(Updates with comment from Nasdaq CEO in sixth paragraph.)
Jan. 24 (Bloomberg) -- Deutsche Boerse AG, operator of the Frankfurt exchange, would inspect NYSE Euronext’s European stock markets if they were offered for sale following a merger with IntercontinentalExchange Inc., Chairman Joachim Faber said.
“Everybody will have a look at it, but we will appreciate whether this makes sense for the organization and particularly also for our shareholders,” Faber, chairman of the supervisory board, said in an interview at the World Economic Forum in Davos, Switzerland, today. “Cash businesses and the stock- exchange markets are not the highest yielding and highest return businesses. So we will have a cautious view and, if at all, will only do it with a smart solution.”
ICE, the 12-year-old energy and commodity futures bourse, agreed on Dec. 21 to acquire NYSE Euronext for cash and stock worth $8.2 billion. European regulators blocked Deutsche Boerse’s purchase of NYSE last year, citing concern over competition in derivatives and clearing and rejecting arguments the combined exchange would be a regional champion.
NYSE Euronext and ICE said in December they plan to explore an initial public offering for the Euronext division, which operates exchanges in Paris, Lisbon, Brussels and Amsterdam. NYSE Chief Executive Officer Duncan Niederauer said in a Jan. 16 Bloomberg Television interview that the unit is not for sale.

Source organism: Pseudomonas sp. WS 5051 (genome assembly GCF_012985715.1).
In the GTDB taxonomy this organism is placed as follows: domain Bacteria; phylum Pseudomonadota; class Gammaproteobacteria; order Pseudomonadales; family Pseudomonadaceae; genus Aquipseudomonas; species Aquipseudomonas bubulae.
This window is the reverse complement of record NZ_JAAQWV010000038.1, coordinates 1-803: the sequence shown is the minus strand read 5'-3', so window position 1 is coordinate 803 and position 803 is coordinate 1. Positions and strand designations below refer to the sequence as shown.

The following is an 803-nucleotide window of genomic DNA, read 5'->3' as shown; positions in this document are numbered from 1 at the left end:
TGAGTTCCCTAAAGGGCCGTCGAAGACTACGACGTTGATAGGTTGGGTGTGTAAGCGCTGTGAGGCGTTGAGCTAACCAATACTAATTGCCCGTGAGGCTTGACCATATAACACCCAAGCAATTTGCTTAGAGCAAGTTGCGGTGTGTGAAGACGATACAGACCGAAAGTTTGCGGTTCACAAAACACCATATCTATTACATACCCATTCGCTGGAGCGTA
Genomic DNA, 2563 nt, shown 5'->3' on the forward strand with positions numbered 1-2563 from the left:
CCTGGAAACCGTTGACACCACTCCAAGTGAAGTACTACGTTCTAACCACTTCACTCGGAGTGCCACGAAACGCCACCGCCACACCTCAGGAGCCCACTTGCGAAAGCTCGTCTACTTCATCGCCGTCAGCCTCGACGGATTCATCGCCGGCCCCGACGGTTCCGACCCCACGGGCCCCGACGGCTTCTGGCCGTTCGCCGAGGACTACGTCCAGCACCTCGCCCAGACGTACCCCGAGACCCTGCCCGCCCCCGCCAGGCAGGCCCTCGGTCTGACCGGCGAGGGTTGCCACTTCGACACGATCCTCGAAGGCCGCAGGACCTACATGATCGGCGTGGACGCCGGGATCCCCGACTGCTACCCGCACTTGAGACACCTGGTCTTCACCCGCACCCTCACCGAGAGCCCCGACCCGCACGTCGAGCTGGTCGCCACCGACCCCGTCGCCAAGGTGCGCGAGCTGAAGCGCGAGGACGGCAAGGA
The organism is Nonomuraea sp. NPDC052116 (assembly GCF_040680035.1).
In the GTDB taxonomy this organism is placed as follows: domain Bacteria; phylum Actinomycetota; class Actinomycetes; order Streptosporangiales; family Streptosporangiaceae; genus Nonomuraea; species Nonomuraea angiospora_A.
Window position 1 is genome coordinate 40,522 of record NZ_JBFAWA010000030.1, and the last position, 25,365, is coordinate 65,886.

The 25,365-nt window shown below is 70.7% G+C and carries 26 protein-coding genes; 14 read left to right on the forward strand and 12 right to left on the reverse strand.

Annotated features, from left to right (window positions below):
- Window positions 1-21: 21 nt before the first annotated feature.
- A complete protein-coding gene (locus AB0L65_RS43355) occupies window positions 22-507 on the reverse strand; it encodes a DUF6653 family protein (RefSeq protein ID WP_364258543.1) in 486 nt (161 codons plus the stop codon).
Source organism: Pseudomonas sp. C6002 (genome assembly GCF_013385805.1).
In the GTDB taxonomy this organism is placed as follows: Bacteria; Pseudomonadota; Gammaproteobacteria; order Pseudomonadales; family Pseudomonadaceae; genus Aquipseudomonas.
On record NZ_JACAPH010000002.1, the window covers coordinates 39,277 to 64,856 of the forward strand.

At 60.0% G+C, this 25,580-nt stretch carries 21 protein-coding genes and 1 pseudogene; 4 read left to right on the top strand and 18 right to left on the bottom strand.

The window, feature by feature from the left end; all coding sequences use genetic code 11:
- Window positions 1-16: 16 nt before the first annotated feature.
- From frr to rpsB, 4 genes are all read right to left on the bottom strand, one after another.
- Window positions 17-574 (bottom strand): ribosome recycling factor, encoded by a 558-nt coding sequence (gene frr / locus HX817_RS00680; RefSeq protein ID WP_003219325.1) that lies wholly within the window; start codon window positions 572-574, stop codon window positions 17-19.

Euronext might also also attract interest from Nasdaq OMX Group Inc., the second-largest U.S. equity exchange.
“If there was a sale, we would be remiss if we didn’t evaluate it,” Robert Greifeld, Nasdaq OMX’s chief executive officer said in a Jan. 17 interview. “We would take a look, but we evaluate about 100 opportunities a year and pull the trigger on very few of them.”
Faber, the former head of asset management at Allianz SE, said Deutsche Boerse is confident about its future, echoing comments this week by Reto Francioni, chief executive officer of Deutsche Boerse.
“We will probably have another good equity year,” Faber said. “On the other hand, we will certainly also have -- at least from the banking community -- reduced trading volumes. So I’m not quite sure whether this will be a rapid increase. But it is not a bleak outlook.”
--Editors: Andrew Rummer, Will Hadfield